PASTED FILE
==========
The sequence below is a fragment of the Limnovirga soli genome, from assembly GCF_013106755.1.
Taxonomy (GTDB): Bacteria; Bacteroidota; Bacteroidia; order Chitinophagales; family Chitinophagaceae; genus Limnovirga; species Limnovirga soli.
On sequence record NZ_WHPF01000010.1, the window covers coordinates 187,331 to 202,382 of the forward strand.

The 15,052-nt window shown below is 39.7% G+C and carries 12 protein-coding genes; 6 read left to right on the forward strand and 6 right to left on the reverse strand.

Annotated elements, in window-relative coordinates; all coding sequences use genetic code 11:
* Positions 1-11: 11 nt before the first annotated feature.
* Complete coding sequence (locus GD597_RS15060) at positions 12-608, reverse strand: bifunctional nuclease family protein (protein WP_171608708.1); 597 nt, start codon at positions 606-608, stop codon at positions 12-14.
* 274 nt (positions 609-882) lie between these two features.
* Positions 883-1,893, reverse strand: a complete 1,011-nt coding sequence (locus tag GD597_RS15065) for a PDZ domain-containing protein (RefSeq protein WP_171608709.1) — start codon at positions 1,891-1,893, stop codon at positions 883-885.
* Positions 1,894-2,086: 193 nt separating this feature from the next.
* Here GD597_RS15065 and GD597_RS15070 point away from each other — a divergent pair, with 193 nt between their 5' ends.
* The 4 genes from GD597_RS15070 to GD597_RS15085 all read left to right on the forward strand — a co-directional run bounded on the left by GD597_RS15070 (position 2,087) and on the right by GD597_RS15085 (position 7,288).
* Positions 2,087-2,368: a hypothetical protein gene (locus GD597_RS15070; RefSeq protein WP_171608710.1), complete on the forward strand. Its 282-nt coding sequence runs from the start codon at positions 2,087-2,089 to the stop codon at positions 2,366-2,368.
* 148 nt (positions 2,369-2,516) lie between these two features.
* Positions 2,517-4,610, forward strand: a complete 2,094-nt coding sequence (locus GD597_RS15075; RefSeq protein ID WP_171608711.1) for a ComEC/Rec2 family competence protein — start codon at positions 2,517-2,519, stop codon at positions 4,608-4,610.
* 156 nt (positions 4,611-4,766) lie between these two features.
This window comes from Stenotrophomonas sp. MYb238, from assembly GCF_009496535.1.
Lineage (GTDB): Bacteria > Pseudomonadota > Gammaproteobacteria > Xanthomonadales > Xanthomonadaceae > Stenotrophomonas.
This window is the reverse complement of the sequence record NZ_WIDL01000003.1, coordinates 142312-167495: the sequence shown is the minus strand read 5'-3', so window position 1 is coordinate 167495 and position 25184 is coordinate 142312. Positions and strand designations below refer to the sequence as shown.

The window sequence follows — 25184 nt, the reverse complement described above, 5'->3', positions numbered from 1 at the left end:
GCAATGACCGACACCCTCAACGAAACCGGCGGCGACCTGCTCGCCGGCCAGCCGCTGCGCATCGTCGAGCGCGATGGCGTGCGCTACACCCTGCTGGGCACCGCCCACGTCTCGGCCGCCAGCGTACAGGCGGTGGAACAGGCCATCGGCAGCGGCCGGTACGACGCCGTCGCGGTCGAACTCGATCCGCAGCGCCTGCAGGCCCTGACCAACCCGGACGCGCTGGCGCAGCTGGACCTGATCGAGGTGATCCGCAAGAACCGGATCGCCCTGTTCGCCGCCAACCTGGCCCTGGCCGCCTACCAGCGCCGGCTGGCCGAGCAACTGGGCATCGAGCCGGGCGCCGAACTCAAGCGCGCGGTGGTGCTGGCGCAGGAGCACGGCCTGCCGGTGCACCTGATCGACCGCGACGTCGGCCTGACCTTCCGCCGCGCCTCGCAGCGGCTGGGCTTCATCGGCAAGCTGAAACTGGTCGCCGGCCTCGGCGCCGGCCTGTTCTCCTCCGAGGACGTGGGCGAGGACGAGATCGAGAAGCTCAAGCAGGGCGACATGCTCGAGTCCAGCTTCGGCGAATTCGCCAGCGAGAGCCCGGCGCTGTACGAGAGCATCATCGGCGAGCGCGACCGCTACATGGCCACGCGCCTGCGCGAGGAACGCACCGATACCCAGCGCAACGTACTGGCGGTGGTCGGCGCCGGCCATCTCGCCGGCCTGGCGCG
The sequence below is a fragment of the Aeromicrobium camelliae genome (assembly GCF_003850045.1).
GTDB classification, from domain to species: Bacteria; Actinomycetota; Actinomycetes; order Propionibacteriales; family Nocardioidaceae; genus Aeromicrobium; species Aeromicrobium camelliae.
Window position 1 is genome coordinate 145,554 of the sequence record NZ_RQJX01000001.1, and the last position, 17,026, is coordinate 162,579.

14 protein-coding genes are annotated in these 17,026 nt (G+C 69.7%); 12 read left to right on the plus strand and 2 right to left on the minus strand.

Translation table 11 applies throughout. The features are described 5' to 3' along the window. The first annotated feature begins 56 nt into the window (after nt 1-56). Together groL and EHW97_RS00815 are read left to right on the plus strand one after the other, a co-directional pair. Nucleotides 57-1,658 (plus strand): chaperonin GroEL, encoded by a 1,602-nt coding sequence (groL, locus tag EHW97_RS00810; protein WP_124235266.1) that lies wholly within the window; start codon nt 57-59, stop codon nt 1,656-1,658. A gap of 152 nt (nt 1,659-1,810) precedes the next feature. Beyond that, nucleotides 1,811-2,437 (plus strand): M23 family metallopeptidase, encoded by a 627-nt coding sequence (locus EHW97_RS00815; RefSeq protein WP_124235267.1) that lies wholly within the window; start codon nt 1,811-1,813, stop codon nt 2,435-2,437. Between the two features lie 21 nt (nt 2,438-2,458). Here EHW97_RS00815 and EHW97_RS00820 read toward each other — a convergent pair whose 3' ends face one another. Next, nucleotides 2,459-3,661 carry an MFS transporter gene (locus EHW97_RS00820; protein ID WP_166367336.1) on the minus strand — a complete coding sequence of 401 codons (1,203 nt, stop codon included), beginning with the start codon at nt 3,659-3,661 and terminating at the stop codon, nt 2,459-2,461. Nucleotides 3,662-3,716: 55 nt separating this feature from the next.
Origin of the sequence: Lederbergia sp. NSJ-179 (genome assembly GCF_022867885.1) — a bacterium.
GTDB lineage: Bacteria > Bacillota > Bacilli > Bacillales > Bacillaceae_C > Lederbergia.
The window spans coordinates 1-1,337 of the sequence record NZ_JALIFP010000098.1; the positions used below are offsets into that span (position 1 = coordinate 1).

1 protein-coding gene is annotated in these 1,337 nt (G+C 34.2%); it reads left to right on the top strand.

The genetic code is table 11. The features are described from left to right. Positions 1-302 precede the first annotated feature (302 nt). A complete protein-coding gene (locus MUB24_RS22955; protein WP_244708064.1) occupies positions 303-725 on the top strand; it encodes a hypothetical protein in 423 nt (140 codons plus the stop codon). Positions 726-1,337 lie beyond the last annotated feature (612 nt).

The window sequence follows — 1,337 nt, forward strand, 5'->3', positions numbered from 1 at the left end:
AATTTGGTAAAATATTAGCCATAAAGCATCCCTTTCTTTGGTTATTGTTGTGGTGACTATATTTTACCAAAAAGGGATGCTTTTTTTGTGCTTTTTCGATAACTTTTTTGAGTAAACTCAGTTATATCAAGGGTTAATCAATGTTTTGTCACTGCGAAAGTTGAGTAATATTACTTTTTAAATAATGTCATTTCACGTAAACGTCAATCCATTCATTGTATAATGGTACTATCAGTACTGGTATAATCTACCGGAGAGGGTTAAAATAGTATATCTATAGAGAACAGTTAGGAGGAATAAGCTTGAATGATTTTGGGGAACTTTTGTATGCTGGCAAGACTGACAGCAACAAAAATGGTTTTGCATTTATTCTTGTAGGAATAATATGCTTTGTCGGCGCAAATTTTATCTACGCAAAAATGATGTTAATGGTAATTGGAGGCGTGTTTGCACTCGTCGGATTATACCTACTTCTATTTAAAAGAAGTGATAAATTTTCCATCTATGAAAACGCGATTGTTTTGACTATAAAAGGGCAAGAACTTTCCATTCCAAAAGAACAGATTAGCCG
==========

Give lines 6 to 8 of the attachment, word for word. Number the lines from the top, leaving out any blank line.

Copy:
* Positions 1-11: 11 nt before the first annotated feature.
* Complete coding sequence (locus GD597_RS15060) at positions 12-608, reverse strand: bifunctional nuclease family protein (protein WP_171608708.1); 597 nt, start codon at positions 606-608, stop codon at positions 12-14.
* 274 nt (positions 609-882) lie between these two features.